In our case, we’re asking teachers to give students two assignments, spread out over the week, so that they can get a check in and get a sense that students are following through. Our counseling team is going to be sending out weekly emails to ask teachers: Are there any students that you’re very concerned about for their social, emotional state? We’re trying to catch kids in the ways that we would normally do in the halls.

How do you use these first few weeks off to get into a routine?

Richards: One of the most important things, especially in initial communications, is to give a clear sense of when to expect the next communication. When you don’t have these regular physical movement touch points, people really want to have a sense of when they can expect the next official communication with next steps. I think it’s helpful for families to know the type of routine, what their kid is doing Monday through Friday.

This doesn’t mean you try to replicate the school schedule. But recognize they’re used to being around a bunch of other 7-year-olds at 8:30 a.m., so that is something that has now been subtracted. Recognize that they’re used to a certain rhythm and cadence to the day.

One thing schools could do is suggest to families the types of things that you do at school. So, telling parents: Here’s something that you can do at home. It doesn’t require anything technical. Even if it’s simple: maybe you play a card game and then you read a book. It’s not because it’s going to accelerate their learning or promote their academic excellence, but because children will feel safety and comfort in that familiarity and routine. And that’s the priority.

If you think about this period that we’re in, we’re bridging between a time when school is closed and when school is reopening. We’re not necessarily trying to substitute the full experience, but to recognize that in this ambiguous period where the end point might be moving, what we can do best is help students feel a sense of safety, a sense of connection and familiarity. Schools can educate families who are going to be the primary caregivers in many cases of how to best serve students’ needs.

Melissa, tell us about San Francisco Unified’s approach.

Melissa Dodd: We have been in deep planning mode. With serving such a large diverse community, equity is at our foundation, and we know that while some of our families have access to technology and internet at home, not all do. Our guidance to schools has been around non-digital as our primary focus.

We do have a couple of middle schools that do have one-to-one [device] take-home programs with internet access through the Digital Promise Verizon Innovative Learning Schools program. We’re working with those schools a little differently. We’re really personalizing it for each individual school, and thinking about what’s appropriate also by grade span. We are not looking at a district-wide online distance learning model because of all of the conditions and factors that need to be considered. Our primary focus is the health and safety of our students and families.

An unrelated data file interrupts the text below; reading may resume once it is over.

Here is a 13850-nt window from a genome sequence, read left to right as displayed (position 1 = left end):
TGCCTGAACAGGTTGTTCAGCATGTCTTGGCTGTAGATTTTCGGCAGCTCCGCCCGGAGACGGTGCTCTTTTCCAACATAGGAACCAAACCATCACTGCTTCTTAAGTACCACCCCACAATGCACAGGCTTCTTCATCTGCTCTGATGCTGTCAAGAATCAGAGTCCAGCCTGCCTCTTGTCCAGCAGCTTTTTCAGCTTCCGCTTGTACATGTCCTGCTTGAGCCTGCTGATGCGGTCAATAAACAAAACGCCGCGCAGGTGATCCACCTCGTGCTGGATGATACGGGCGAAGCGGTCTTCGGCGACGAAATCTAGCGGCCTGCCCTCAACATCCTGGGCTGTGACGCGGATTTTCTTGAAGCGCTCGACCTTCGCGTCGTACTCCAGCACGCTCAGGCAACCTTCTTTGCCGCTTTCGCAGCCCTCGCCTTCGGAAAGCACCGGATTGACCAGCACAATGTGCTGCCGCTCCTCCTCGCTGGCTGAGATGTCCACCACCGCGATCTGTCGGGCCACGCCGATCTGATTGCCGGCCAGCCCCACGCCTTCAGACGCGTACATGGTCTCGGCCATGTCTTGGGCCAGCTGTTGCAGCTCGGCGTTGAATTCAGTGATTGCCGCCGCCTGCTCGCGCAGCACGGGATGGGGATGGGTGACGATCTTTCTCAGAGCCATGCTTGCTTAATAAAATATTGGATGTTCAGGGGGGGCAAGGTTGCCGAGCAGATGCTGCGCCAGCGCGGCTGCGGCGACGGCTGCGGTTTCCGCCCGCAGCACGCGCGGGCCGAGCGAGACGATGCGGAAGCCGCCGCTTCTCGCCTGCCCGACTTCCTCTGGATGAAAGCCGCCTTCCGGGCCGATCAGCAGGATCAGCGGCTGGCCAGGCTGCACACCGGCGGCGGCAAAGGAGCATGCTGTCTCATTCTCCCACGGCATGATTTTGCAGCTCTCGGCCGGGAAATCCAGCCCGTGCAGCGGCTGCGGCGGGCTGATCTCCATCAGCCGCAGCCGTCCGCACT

What might an offline strategy look like?

Dodd: We’re working on that now, soo it’s in progress. We recommended that school leaders send students home with materials, reading resources, books from the classroom library, books from their school library so that there’s reading taking place. Teachers I know have been working on instructional packets. We’ve partnered with our curriculum and instruction division to develop more teacher-facing supports and resources organized by grade level and content area, so that they have lesson recommendations, lesson arcs and frames that they can take and adapt. Those are publicly available now on our website.

And then for our schools that do have one-to-one device programs, or can guarantee both technology and internet access at home, we do have a guide for them around preparing for digital distance learning. I’m using the tools and platforms that we have in the district.

How do schools prioritize mental wellbeing right now?

Reshan Richards: It might be figuring out the close networks or clusters of people around a child or a family to make sure that more proactive check-ins are happening. And maybe from a sense of prioritization, if the school has a high percentage of students or families who need that, maybe that is what takes priority over figuring out what video conferencing solution we are going to use.

Again, I can’t say it enough: If your online school gets delayed by two weeks because you’re solving the mental health question, then I think your energy’s in the right place. The long-term health of the institution—like our society—will be better off if that becomes the priority. We’ll figure out the math, we’ll figure out Hamlet and the Odyssey. That’ll be all right. It’s all of these other things that school provides that you can’t diminish and you can’t create online.